Your Go-To Pediatric Nutrition Resource

Does the Timing of Complementary Feeding impact Obesity in Children? Plus Our Exciting NEWS!

You guys…. WE DID IT!!!!!

Our business, Nutrition Masterclass, is now a Continuing Professional Education (CPE) Accredited Provider with the Commission on Dietetic Registration (CDR).


We’ve been tirelessly filling out applications for the last year and getting field matter experts to review all our work.

In the US, Registered Dietitian Nutritionists (RDNs) must obtain the equivalent of 75 CPEUs (continuing professional education units) in a 5-year recertification cycle.All of our future live webinars and self-study courses will automatically be eligible for CPEUs.

For those of you not in the US, it means that we meet tight program standards to offer continuing learning opportunities.

WE’RE LEGIT! And so, so, proud.

So here’s your last Newsbites of 2019.


We know that early introduction of allergenic foods (between 4-6 months) in high risk infants can be preventative.1 We also know that introducing complementary feeding at 6 months of age can help prevent picky eating.2 However, does the timing of complementary feeding play a role in childhood obesity?

The American Academy of Pediatrics published their article, Timing of Complementary Feeding Introduction and Adiposity Throughout Childhood this month! 3

Previous studies had inconsistent evidence on whether the timing of complementary feeding contributed to childhood obesity. This new study broadened the prior definition of “solid food introduction” to now include liquid food items (e.g. cow’s milk and fruit juice).

Despite recommendations to introduce complementary feeding at 6 months of age by the World Health Organization, the American Academy of Pediatrics and the Canadian Pediatric Society, there are still families who choose to introduce solids earlier, or later.

1013 study participants from the Project Viva cohort were enrolled. Here is what they found:

Complementary feeding was introduced at:

<4 months for 19% of children,

4 – <6 months for 68% of children, and

≥ 6 months for 14% of children

Formula-fed children, vs. breastfed children, were more likely to have been introduced complementary feeding <4 months (35% vs 12%).

In breastfed children

Complementary feeding introduction <4months was associated with higher truncal fat mass in midchildhood (average age ~8 yrs) and early adolescence (average age ~13 years) and higher BMI z score and whole-body fat percentage in both groups.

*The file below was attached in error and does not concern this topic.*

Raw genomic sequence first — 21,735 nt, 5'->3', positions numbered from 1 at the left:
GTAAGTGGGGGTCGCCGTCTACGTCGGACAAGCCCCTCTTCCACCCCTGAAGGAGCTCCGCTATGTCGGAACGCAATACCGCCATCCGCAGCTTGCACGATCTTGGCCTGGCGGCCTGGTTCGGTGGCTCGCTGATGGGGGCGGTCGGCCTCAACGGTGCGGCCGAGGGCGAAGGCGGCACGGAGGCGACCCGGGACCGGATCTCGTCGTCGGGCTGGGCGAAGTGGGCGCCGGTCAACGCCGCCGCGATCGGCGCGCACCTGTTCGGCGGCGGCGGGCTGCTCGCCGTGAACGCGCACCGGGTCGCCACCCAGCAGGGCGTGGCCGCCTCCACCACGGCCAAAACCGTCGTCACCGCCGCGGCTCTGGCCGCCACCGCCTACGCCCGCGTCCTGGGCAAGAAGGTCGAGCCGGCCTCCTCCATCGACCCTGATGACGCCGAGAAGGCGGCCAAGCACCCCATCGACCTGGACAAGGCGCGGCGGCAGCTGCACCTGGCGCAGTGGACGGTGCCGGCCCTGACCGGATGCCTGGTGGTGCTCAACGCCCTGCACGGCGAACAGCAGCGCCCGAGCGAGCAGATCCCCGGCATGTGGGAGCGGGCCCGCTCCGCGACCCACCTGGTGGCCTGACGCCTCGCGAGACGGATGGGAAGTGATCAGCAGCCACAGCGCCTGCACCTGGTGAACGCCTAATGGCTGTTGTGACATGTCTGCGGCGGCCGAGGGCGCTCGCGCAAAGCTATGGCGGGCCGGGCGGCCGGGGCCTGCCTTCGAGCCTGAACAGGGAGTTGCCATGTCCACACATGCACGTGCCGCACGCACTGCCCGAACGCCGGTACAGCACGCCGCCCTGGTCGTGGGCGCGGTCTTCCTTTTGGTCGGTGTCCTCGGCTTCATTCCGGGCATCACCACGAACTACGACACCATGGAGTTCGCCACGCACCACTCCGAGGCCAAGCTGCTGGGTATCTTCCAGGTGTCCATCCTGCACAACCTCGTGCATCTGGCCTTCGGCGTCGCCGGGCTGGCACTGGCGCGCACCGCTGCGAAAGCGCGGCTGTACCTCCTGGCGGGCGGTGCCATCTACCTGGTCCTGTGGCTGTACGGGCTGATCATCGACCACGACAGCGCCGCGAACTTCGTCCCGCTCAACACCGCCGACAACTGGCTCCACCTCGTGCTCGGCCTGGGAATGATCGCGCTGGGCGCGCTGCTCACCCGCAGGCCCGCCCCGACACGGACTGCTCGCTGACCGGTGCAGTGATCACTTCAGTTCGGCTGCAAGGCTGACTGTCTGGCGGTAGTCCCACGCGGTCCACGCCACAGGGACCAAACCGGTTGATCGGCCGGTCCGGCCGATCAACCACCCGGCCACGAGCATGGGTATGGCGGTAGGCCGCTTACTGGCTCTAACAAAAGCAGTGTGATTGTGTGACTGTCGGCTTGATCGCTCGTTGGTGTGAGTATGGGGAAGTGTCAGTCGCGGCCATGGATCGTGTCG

In formula-fed children

The same results were found. The study also found that formula-fed children who had a delayed introduction of complementary feeding ≥6 months were also at risk of increased adiposity measures. Reasons for delaying were unknown.

Early introduction of infant cereal <4 months was associated with a higher BMI z score in midchildhood and early adolescence in both breastfed and formula-fed children. Early juice introduction <4 months in breastfed infants increased the risk as well. It’s difficult to tease out whether it is the infant cereal that is directly correlated to increased adiposity vs. the fact that it was the most common food introduced (i.e. 82% of study participants were introduced to infant cereals <4 months).

“These findings support the recommendations not to introduce complementary feeding at <4 months in children [both breastfed and formula-fed] and suggest that delaying complementary feeding introduction [≥6 months] could possibly be detrimental for obesity prevention in formula-fed children.”

This study raises quite a few questions.

Does the quantity of complementary feeding impact adiposity? What is the role of family dietary habits after infancy? Does early juice introduction increase intake later in life?

We clearly need more studies to look at what is being offered, how it is being offered, as well as the environment and behaviours associated with complementary feeding.

If you get a chance to read the article, share your thoughts with us.

Wishing you and your family all the best during this holiday season!

Charlene and Julie

P.S. We’d love to hear any feedback you have on our newsletter @ We’re constantly looking to grow and improve, but most importantly, offer valuable information that will make your jobs easier.

P.P.S. Do you have ideas for 2020 learning activities? Let us know, we’re just about to start planning our webinars and course offerings.

Don’t miss another newsletter – sign up here!

Leave a Comment

Subscribe To Newsletter
Be the first to get latest updates and exclusive content straight to your email inbox.
Give it a try, you can unsubscribe anytime.